A string trio performing the Goldberg Variations, in this case an arrangement by Bruno Giuranna.

This coming weekend, I’ll be taking this enormous musical and emotional journey with my Willamette Valley Chamber Music Festival colleagues – Artistic directors cellist Leo Eguchi, and violinist Sasha Callahan – in the phenomenal acoustic of the barrel cave of J. Christopher Wines. It’s a fantastic place to hear music, and the wine will be fantastic as well (tastings for two wines – each paired with the music of the program – are included in the ticket price). The first half consists of two works by young composers on the rise, Caroline Shaw (Limestone and Felt for viola and cello) and Missy Mazzoli (Lies You Can Believe In for string trio). I hope you can join us!

lynn harrell & friends in wyoming

April 20, 2019
Buchanan Center for the Performing Arts

Festival registration: $25

A day of community and inspiration:

“Lynn Harrell and Friends” Concert
Bach Cello Suite and Brahms Op. 36 Sextet in G

  • John Fadial & Jeff Multer, violin
  • Charles Noble and James Przygocki, viola
  • Beth Vanderborgh, cello

Download the Cello Festival Flyer, or register today

on bach

LigockiThis past Saturday afternoon I played on the occasion of a memorial service for a violist friend of mine. His name was Scott Ligocki. He grew up in Seattle, went off to study at Curtis with Michael Tree, and returned to Seattle to begin an enormously successful teaching studio, and play principal viola with the Pacific Northwest Ballet Orchestra, among many other things. One of those other things was teaching each summer at the Max Arnoff Viola Institute, which I co-founded with my viola teacher at the University of Puget Sound, Joyce Ramée, in 1990.

Scott was a person of remarkable depth. I don’t know anyone who really knew all of him (is that ever possible for anyone?), but his lifelong friend Terry Muir, who spoke Saturday, said that he certainly didn’t – even though he knew him perhaps better than anyone. I only really knew Scott through that one week a year when we’d basically see each other at meal times and in the green room backstage during faculty recitals. But he affected me in subtle ways that I’m only just now beginning to understand. Some of those realizations just came to me right before the service began. Kim Zabelle, a long-time friend of Scott’s, who organized much of the service for the family, came up and thanked me for coming up to play. She said that the Bach D minor Suite was “Scott’s piece, he played it all the time, whenever [Bach was called for].” And while I sat in the audience, listening to reminiscences of friends and colleagues, and watching the ineveitably devastating slideshow with music from his life, the rightness of the Bach D minor for Scott came into focus.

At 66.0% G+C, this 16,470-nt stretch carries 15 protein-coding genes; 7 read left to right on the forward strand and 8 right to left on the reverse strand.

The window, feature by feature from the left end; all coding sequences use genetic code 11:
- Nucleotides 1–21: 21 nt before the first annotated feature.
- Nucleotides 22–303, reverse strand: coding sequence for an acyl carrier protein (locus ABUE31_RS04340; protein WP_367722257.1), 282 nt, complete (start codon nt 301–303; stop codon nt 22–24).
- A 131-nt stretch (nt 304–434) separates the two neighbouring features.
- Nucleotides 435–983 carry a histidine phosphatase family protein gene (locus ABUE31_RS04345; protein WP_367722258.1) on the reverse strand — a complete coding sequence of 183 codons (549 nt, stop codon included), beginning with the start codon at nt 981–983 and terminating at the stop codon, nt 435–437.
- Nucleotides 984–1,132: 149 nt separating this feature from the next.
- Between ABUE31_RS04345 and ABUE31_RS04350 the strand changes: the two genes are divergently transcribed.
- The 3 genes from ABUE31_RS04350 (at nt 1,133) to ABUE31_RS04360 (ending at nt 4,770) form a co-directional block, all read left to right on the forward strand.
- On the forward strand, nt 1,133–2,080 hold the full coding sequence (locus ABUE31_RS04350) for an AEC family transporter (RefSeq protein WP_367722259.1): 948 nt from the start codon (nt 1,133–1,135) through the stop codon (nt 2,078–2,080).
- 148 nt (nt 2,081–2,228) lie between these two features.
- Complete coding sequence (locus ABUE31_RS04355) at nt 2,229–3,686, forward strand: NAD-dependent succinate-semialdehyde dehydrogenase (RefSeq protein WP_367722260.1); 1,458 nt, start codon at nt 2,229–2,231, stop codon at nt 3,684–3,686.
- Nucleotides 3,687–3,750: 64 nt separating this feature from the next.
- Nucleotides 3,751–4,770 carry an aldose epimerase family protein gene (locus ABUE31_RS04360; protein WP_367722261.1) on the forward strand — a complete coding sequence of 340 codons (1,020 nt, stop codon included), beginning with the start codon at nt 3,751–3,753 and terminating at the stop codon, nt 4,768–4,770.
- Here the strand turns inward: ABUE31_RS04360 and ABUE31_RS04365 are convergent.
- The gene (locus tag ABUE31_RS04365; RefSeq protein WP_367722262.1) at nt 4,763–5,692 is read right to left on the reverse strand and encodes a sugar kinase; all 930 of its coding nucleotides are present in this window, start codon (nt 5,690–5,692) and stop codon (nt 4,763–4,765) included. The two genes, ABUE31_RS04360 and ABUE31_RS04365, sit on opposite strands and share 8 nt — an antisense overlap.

The Bach Cello Suites (appropriated by violists since, basically, forever) each have their own character. The G major is open, and freely, even naively happy. The C major is much the same, perhaps with even more exhuberance. The E-flat Major is more cerebral and intense. The C Minor is darkly translucent. And the epic D major is dark and light in equal measure, peppered with virtuosity. The D minor, the second of the six, however, is for me the suite of the introvert. It is deceptively simple from its outward appearance, but surpassingly deep. It is dark, pensive, flowing. It has moments of energy – particularly its quicksilver Courante – but even the ‘happiest’ of its movements, the concluding Gigue, pulls its punches, leaving room for tinges of melancholy amidst its charactaristic bounding gestures. And that, it seems, is much like Scott was, and is, to me. Scott had a wonderful sense of humor, but also had silent depths (reached through his many years of studying meditation) that anchored everything. He always seemed so considered in all that he did. Every conversation I had with him seemed meaningful, which is exceedingly rare. And special.

So, as I began to play the Allemande and Gigue from the D minor Suite this past Saturday, it all seemed to make perfect sense. And my awe and admiration for the genius and humanity of Johann Sebastian Bach grew again by leaps and bounds. In the words of one of my dear colleagues, “Bach KNEW”.